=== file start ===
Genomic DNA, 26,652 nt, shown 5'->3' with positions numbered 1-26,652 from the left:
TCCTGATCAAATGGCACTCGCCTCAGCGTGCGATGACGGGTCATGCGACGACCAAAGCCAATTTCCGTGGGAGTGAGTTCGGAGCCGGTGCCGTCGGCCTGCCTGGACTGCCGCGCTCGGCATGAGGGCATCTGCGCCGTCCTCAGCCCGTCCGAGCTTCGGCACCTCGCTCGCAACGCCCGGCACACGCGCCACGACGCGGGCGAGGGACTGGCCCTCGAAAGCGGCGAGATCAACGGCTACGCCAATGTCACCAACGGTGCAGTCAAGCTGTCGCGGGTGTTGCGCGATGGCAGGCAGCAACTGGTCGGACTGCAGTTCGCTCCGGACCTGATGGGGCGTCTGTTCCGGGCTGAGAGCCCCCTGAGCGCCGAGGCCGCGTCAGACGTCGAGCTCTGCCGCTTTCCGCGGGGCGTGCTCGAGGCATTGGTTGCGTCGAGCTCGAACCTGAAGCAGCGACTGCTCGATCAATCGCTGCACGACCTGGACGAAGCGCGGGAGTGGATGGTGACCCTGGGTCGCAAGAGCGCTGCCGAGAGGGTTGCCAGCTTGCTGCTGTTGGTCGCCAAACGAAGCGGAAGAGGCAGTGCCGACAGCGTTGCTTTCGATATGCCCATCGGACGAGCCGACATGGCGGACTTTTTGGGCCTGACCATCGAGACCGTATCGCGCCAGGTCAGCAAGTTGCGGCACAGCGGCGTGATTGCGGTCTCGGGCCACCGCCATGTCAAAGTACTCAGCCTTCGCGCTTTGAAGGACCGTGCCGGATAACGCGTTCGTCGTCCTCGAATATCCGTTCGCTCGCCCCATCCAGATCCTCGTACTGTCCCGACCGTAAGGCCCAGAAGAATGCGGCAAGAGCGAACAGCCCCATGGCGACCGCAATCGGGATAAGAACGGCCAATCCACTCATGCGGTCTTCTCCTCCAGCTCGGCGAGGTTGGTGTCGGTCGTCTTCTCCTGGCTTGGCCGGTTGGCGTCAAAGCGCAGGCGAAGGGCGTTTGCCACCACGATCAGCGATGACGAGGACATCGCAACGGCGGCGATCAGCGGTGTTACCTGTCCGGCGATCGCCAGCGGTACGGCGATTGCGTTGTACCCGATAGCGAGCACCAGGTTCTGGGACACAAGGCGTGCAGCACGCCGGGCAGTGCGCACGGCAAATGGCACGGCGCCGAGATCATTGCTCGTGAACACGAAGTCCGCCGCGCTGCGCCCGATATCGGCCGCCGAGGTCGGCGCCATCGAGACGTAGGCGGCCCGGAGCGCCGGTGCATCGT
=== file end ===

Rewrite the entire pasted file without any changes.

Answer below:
Genomic DNA, 26,652 nt, shown 5'->3' with positions numbered 1-26,652 from the left:
TCCTGATCAAATGGCACTCGCCTCAGCGTGCGATGACGGGTCATGCGACGACCAAAGCCAATTTCCGTGGGAGTGAGTTCGGAGCCGGTGCCGTCGGCCTGCCTGGACTGCCGCGCTCGGCATGAGGGCATCTGCGCCGTCCTCAGCCCGTCCGAGCTTCGGCACCTCGCTCGCAACGCCCGGCACACGCGCCACGACGCGGGCGAGGGACTGGCCCTCGAAAGCGGCGAGATCAACGGCTACGCCAATGTCACCAACGGTGCAGTCAAGCTGTCGCGGGTGTTGCGCGATGGCAGGCAGCAACTGGTCGGACTGCAGTTCGCTCCGGACCTGATGGGGCGTCTGTTCCGGGCTGAGAGCCCCCTGAGCGCCGAGGCCGCGTCAGACGTCGAGCTCTGCCGCTTTCCGCGGGGCGTGCTCGAGGCATTGGTTGCGTCGAGCTCGAACCTGAAGCAGCGACTGCTCGATCAATCGCTGCACGACCTGGACGAAGCGCGGGAGTGGATGGTGACCCTGGGTCGCAAGAGCGCTGCCGAGAGGGTTGCCAGCTTGCTGCTGTTGGTCGCCAAACGAAGCGGAAGAGGCAGTGCCGACAGCGTTGCTTTCGATATGCCCATCGGACGAGCCGACATGGCGGACTTTTTGGGCCTGACCATCGAGACCGTATCGCGCCAGGTCAGCAAGTTGCGGCACAGCGGCGTGATTGCGGTCTCGGGCCACCGCCATGTCAAAGTACTCAGCCTTCGCGCTTTGAAGGACCGTGCCGGATAACGCGTTCGTCGTCCTCGAATATCCGTTCGCTCGCCCCATCCAGATCCTCGTACTGTCCCGACCGTAAGGCCCAGAAGAATGCGGCAAGAGCGAACAGCCCCATGGCGACCGCAATCGGGATAAGAACGGCCAATCCACTCATGCGGTCTTCTCCTCCAGCTCGGCGAGGTTGGTGTCGGTCGTCTTCTCCTGGCTTGGCCGGTTGGCGTCAAAGCGCAGGCGAAGGGCGTTTGCCACCACGATCAGCGATGACGAGGACATCGCAACGGCGGCGATCAGCGGTGTTACCTGTCCGGCGATCGCCAGCGGTACGGCGATTGCGTTGTACCCGATAGCGAGCACCAGGTTCTGGGACACAAGGCGTGCAGCACGCCGGGCAGTGCGCACGGCAAATGGCACGGCGCCGAGATCATTGCTCGTGAACACGAAGTCCGCCGCGCTGCGCCCGATATCGGCCGCCGAGGTCGGCGCCATCGAGACGTAGGCGGCCCGGAGCGCCGGTGCATCGT